That is a huge problem for the R’s demographically. The fact is that maybe Trump isn’t destroying the party right now, but he is repugnant to a large enough percentage of groups the Republicans NEED to stay relevant… So now the task of bringing black, latino, youth voters into the ranks has become that much harder. So it’s a slow motion destruction that was already in motion, but has accelerated in the sense that more people will likely be unable to swayed to the party. Which is unfortunate, because one of my hobbies in the office is pitching socialist ideas to Republicans under the guise of their rhetoric. And the funny thing is, they’re almost always pretty receptive. Then five minutes later you hear them complaining that Obama and Tim Kaine are Marxists… I digress.

    Once the bulk of those who are currently in this 60+ demographic die off, we’re talking about a rump party that does not represent enough people to be relevant. So you’re likely looking at a realignment of the parties before all too much longer. That is, of course, if American politics continues on a normal trajectory. Which I feel is becoming increasingly unlikely.

  3. Ron Showalter

    But the Trump disaster that is about to culminate in a Hillary landslide will – thanks, PTB, you’ve fooled/embarrassed the fake-left yet again! – GUARANTEE that any of the sensible/truthful things that Trump has uttered – e.g., we shouldn’t antagonize Russia, the US created ISIS, etc etc – will forever be associated w/ his disastrous candidacy and therefore be radioactive for any other Republicrat to merely utter much less espouse.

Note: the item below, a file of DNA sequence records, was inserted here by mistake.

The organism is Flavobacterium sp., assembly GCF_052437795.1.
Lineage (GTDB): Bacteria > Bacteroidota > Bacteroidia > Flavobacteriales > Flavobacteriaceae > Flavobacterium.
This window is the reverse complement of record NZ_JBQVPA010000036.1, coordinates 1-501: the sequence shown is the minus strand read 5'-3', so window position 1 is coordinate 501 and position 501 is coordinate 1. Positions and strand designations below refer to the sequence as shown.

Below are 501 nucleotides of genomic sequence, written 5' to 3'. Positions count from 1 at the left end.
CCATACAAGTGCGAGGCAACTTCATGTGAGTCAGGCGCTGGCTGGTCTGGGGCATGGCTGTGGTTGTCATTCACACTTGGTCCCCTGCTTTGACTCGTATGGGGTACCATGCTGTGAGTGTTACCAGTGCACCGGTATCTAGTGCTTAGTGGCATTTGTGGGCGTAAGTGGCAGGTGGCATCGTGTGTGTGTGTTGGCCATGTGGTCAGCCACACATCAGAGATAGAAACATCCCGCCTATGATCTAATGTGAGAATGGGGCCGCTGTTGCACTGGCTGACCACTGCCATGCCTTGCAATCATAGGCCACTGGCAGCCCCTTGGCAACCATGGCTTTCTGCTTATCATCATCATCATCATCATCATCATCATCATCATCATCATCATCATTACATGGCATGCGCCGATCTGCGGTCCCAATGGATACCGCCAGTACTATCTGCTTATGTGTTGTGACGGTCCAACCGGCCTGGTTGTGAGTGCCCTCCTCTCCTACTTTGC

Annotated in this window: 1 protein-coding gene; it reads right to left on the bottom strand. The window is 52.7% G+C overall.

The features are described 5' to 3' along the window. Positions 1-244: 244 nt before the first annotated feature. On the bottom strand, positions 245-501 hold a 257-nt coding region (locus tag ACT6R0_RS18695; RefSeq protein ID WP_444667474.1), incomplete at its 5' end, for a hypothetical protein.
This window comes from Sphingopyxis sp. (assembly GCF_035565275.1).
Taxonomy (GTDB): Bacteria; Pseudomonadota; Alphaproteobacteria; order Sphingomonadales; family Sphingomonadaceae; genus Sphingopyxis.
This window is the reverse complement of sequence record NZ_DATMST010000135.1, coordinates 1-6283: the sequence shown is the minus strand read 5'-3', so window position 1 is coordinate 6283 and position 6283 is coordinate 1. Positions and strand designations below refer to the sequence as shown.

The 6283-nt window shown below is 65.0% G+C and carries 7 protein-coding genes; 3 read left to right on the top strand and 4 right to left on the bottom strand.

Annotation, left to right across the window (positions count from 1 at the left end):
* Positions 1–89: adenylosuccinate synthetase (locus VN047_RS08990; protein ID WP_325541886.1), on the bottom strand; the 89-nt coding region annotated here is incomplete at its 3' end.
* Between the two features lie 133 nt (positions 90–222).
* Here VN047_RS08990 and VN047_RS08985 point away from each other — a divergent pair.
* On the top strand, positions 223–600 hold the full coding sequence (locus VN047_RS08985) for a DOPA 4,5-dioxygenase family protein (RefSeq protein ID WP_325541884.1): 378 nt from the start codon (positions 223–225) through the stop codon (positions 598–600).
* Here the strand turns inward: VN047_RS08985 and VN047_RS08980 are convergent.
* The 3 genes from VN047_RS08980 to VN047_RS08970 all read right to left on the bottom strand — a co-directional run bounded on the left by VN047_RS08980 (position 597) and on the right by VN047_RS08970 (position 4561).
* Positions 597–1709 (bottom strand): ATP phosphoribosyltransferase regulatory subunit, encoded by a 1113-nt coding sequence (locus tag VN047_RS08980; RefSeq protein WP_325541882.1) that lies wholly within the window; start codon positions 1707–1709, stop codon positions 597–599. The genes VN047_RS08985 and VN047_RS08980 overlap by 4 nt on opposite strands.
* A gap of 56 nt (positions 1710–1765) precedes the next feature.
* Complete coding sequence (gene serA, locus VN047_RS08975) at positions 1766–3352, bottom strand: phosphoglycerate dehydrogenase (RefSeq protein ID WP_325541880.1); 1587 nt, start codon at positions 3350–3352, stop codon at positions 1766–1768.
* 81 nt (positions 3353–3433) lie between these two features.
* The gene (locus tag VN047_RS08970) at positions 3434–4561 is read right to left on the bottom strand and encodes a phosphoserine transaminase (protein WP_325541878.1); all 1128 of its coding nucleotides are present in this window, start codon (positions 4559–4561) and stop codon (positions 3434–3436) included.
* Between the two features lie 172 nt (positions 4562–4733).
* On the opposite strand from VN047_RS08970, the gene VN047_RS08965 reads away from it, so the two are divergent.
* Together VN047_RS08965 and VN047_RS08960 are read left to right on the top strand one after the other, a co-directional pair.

Gee, are the fake-lefties NOW appreciating how much more savvy TPTB are than they are? That being ruthless, bloodthirsty murderers does NOT mean that they are also not brilliantly clever especially at playing a game they completely control?

    Just to reiterate: for every racist/rapist/sexist/misogynist crazyass thing Trump has said throughout the campaign there are a few areas where it seemed almost as if he was taking a direct page from the left-leaning/Bernie playbook: an end to US intervention, detente w/ Russia, etc.

    An astute observer might wonder just how a thoroughly Establishment billionaire w/ a history replete w/ jingoistic militarism could ever arrive at positions that mimic those on the left in the US. How could this possibly be?

    Now with the Hindentrump in full flame – aside: one of my favorite parts of this whole Spectale/charade has been the Bernie/Trump supporters bemoaning all the negative press that Trump has gotten b/c it seems like all the revelations about his past were “timed” to destroy him!! Gee, ya think?!!! – the fake-left can now pat themselves on the back for once again being outwitted by TPTB as they see their sane and rational expectations about the world tied to the dirigible of Trump doom.